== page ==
At the crux of the ‘concealed carry on campus’ debate, discussed in the last two blog posts, is the notion of the ‘gun free zone’: a public place where guns cannot currently be carried by citizens. It tends to be the case that following a mass shooting incident, some argue that the shooter(s) chose this location because of the lack of ‘armed resistance’; conversely, others maintain that forbidding gun in certain public places is a safety measure. This post will further explore the first line of argument as it pertains to the feelings of fear and anxiety around school shootings.

As it transpired, in the sample of YouTube comments I assessed, there were thirty comments encompassing the notion that criminals purposely target gun free zones: “Shooters attack schools because they are an easy target”; “‘Gun free zones’ are an invitation for criminals.” Additionally, some YouTube users drew upon knowledge of previous school shooting events and argued that the lack of armed resistance encouraged the shooters to perpetrate their attack there. A similar argument was made by the executive director of Gun Owners of America, Larry Pratt, in a news release following the shooting at Virginia Tech University:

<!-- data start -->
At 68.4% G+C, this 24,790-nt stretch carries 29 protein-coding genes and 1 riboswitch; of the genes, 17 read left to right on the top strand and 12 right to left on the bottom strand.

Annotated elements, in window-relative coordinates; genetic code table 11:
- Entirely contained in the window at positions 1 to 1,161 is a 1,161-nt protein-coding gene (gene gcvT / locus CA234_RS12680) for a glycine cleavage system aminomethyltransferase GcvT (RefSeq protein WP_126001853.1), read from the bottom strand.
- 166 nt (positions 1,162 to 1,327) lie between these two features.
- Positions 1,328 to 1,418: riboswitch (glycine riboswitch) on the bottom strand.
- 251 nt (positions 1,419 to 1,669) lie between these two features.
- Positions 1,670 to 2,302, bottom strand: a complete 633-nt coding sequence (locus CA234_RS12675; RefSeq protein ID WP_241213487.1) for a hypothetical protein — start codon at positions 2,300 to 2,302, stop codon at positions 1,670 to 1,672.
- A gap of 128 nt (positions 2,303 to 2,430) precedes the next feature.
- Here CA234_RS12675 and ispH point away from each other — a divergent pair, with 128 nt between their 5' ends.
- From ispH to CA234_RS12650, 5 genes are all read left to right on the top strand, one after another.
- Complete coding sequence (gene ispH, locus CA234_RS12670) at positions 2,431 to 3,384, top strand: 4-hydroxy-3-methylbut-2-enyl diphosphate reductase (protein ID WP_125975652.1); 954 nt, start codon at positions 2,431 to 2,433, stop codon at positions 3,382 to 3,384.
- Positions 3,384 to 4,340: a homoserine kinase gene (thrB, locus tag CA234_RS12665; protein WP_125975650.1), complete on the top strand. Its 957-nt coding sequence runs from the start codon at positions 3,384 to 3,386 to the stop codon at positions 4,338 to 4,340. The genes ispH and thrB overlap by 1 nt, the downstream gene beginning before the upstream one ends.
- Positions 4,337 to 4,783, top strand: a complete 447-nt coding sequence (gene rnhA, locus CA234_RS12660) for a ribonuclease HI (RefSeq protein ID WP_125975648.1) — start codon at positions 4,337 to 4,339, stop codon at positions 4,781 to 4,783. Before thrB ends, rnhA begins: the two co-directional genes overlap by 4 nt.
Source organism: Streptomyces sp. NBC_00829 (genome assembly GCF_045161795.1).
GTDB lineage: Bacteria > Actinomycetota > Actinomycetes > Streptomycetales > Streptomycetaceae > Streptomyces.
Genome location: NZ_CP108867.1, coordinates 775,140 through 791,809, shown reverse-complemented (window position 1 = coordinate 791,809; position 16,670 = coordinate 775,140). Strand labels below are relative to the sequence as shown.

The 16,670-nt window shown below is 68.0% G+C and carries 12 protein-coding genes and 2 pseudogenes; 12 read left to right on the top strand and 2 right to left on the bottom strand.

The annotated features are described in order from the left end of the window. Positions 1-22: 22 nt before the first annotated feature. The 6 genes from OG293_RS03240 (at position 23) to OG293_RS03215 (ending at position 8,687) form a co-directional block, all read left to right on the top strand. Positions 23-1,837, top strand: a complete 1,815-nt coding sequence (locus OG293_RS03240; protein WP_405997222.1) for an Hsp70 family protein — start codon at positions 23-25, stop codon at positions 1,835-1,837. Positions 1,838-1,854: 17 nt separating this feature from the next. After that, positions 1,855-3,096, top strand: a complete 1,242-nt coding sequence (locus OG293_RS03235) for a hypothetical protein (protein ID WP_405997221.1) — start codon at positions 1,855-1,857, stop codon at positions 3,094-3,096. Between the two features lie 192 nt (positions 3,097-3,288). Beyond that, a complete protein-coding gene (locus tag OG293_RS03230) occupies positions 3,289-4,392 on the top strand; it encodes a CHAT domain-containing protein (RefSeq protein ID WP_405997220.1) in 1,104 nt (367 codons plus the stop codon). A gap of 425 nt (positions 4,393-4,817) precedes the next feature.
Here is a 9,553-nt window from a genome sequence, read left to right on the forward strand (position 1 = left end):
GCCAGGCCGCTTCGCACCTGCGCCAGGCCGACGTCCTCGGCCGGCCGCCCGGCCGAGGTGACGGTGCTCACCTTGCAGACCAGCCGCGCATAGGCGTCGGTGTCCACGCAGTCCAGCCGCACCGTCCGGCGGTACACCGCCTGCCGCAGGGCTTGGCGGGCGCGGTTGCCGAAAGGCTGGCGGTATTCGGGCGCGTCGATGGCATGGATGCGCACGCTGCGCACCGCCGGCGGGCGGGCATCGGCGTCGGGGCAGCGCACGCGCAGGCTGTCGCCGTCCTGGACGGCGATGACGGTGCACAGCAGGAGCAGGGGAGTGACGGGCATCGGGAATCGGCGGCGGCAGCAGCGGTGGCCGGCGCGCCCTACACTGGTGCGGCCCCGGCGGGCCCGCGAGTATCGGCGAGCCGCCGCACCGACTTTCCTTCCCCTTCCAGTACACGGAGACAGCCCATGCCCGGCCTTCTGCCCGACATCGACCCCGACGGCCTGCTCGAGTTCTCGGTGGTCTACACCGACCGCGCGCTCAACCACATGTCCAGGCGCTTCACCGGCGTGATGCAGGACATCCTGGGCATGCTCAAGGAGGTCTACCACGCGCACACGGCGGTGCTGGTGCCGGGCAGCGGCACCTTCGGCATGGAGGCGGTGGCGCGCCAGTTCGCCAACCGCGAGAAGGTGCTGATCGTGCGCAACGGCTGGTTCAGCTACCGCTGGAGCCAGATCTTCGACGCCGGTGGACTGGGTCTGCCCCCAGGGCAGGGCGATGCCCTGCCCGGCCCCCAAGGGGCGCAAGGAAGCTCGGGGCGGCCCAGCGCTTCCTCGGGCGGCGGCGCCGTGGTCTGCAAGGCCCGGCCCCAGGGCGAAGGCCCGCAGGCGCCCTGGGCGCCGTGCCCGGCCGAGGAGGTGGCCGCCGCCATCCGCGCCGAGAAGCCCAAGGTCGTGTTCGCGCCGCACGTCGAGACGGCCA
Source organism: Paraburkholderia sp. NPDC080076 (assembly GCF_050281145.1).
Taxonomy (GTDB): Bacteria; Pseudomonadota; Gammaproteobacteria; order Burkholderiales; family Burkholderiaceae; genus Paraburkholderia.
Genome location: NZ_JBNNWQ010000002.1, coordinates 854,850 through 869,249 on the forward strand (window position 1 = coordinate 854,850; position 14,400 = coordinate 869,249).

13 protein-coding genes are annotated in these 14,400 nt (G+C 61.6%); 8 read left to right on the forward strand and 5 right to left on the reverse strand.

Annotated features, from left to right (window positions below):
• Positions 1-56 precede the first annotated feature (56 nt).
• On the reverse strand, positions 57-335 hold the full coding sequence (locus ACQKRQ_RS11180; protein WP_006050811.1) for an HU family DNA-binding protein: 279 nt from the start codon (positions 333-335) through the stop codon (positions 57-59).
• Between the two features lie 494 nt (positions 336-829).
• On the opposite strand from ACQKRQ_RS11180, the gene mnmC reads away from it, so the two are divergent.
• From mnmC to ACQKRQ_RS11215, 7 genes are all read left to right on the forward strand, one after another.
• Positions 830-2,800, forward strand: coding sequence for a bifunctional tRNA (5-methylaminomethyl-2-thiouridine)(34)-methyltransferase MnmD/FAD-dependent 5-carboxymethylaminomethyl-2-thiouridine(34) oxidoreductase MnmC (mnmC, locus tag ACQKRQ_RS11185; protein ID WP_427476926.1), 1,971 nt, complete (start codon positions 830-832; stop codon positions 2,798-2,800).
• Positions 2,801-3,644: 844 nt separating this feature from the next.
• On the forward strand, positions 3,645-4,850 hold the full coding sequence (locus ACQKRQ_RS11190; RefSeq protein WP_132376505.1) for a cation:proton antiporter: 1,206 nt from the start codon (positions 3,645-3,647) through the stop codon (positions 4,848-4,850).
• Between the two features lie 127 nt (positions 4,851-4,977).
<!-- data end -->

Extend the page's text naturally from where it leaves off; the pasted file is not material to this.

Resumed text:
Pertinent here is GOA’s framing with the terms ‘deadly’ and ‘dangerous,’ presenting the gun ban as being responsible for harm caused in shootings taking place in educational establishments — this is a one-sided assessment, for it fails to take into account the potential violence that gun bans in education institutions do prevent. The interest group in favour of allowing firearms on campuses, Students for Concealed Carry, made a similar argument: “‘Gun free zones’ serve to disarm only those law-abiding citizens who might otherwise be able to protect themselves.”(2) It, therefore, appears that the notion of a ‘gun-free zone’ has been socially constructed to infer a site where people are particularly vulnerable to attack.

‘Gun free zones’ being commonly described as ‘soft’ and ‘easy targets,’ henceforth, paved the way for the notion that people will be ‘defenceless’ in ‘gun-free zones,’ with YouTube users making statements like: “The fact that we aren’t allowed to carry here forces us to be a victim”; “Gun free zones equals killing zones.” These YouTube commentators are, henceforth, equating potential victimhood with being in a ‘gun-free zone.’ The implications of this fear are covered in comments from users surmising they would be helpless in a school shooting scenario: